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Suppose we draw a numbered line, the numbers representing the number of citizens in a nation. On the right side is the number of citizens, and we can put a dot there representing voter compulsion under which that number would also be the number of voters, M. Just to the right of the middle somewhere, we might draw a dot representing the number of eligible voters who want to vote, V. Somewhere to the left of that dot, we draw a dot representing the number of eligible voters who successfully vote and have their votes counted, C. Voter suppression equals V - C.

If we renumber the line, but keep the dots right where they are, and make C < 0, V = 0, and 0 < M, it allows thinking of voter compulsion as sort of inverse function of voter suppression.


A partial and inductive answer is implied by a corollary question: are democratic republics made better by aggressive voter suppression?

If voter suppression makes democracies better, then compulsory voting, (with zero voter suppression by default), would therefore tend to make them worse.

If voter suppression makes democracies worse, then compulsory voting, (with zero voter suppression by default), would therefore tend to make them better, because:

  1. Those democracies would be free of that particular crime (voter suppression) and its many consequent national injuries.
  2. The resultant vote would more completely reflect the will of the nation's voters in general, without being skewed by the will of any oppressive factions.

The above induction leaves out the possibility that the national gains made from the no longer suppressed voters (V - C) might not be offset by the remainder of citizens (M - V) who never voted being either dangerously ignorant or froward and voting accordingly.

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    Though it can be proven that A implies B, that does not imply that not A implies not B. – Drunk Cynic Feb 23 '17 at 3:00
  • @DrunkCynic, agreed, which is why it's labeled a partial and inductive sort of answer. – agc Feb 23 '17 at 3:05
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    @DrunkCynic - However, in propositional logic, according to this source: "It is the inference from the truth of "A implies B" the truth of "Not-B implies not-A", and conversely.". Of course, this is mathematics (logic), not politics. – Alexei Feb 23 '17 at 8:19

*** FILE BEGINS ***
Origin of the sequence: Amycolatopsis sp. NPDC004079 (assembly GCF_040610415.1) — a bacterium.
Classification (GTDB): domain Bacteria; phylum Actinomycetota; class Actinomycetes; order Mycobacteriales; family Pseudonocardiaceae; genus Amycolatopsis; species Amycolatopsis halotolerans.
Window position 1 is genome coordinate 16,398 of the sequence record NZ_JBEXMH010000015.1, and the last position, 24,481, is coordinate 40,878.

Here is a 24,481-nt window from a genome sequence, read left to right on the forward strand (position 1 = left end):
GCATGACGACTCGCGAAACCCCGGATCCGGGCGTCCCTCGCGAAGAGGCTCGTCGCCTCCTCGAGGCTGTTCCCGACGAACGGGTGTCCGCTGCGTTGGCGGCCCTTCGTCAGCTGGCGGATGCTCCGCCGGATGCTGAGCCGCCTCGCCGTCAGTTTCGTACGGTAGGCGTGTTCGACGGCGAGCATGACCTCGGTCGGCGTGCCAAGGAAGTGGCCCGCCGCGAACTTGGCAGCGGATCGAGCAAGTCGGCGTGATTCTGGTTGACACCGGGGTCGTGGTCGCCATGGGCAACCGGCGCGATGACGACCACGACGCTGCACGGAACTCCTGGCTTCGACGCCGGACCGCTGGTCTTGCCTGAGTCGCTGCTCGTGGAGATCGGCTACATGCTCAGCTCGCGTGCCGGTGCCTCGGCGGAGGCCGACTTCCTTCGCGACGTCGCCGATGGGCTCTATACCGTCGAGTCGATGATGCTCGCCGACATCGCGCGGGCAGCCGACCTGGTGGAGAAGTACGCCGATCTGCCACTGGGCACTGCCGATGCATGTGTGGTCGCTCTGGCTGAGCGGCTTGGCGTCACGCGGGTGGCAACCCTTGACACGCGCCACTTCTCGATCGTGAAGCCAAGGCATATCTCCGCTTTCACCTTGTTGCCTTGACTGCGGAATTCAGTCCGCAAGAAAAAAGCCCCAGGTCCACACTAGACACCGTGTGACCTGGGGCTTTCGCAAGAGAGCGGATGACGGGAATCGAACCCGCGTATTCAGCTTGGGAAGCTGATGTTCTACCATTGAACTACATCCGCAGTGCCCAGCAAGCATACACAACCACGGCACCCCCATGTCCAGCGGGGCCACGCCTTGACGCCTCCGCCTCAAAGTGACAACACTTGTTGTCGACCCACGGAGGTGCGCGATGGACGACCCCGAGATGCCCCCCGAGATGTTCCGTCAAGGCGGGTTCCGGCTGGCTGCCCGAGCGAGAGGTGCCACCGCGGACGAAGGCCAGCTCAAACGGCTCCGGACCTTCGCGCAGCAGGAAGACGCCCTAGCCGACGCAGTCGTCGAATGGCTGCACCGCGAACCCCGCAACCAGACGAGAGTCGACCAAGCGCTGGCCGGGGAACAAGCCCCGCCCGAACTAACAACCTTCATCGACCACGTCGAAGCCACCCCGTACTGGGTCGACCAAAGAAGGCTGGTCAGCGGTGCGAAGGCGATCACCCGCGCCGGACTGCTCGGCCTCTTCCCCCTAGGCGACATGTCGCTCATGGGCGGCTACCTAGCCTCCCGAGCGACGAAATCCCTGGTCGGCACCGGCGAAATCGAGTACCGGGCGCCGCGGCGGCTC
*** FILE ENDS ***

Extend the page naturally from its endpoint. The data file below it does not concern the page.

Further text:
• Silliness. "to prevent the coercion of some people coerce every one" There are reasonable arguments for compulsory voting, but this isn't one. – user9389 Feb 23 '17 at 17:54
  • @Alexei Valid points, though the rules of logical argument apply through out, particularly when you're making a logic based argument. In the last, it should be expected that those familiar with the application of logic will provide critical assessment. – Drunk Cynic Feb 23 '17 at 18:52
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Question: can one assume that compulsory voting within a republic democracy is correlated with high quality democracy?

One certainly can but in my view it wouldn't be wise.

The only safeguard to any democracy is the quality of its voters. Not the quantity of its voters. Conceptually, compelling people to do anything they don't otherwise wishing to do hasn't turned out to be large scale success. Obamacare being the latest example and I'm sure you can list out many more examples.

  • so you're suggesting that Germany is not a democracy? (or something along those lines) – Federico Feb 23 '17 at 16:17
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    Please clarify why merely choosing to vote makes a voter of quality. If a good democracy ought to be filtering for quality, by similar principles, it might justify limiting voting exclusively to those with PhDs, or successful in business, (perhaps having a certain minimum income), or those who have won awards and badges in their fields. – agc Feb 24 '17 at 14:17
  • @Federico I think he is suggesting that compulsory voting doesn't improve the quality of Germany's democracy. Germany has a decent quality democracy not because of compulsory voting but because of institutions that maintain the quality of its voters, in spite of compulsory voting. As I understand his argument. – J Doe Feb 24 '17 at 21:17
  • @JDoe Germany does not have cumpolsory voting, but it has compulsory health insurance, something that apparently is equally bad, given this answer. I was trying to understand what makes that bad. – Federico Feb 24 '17 at 21:46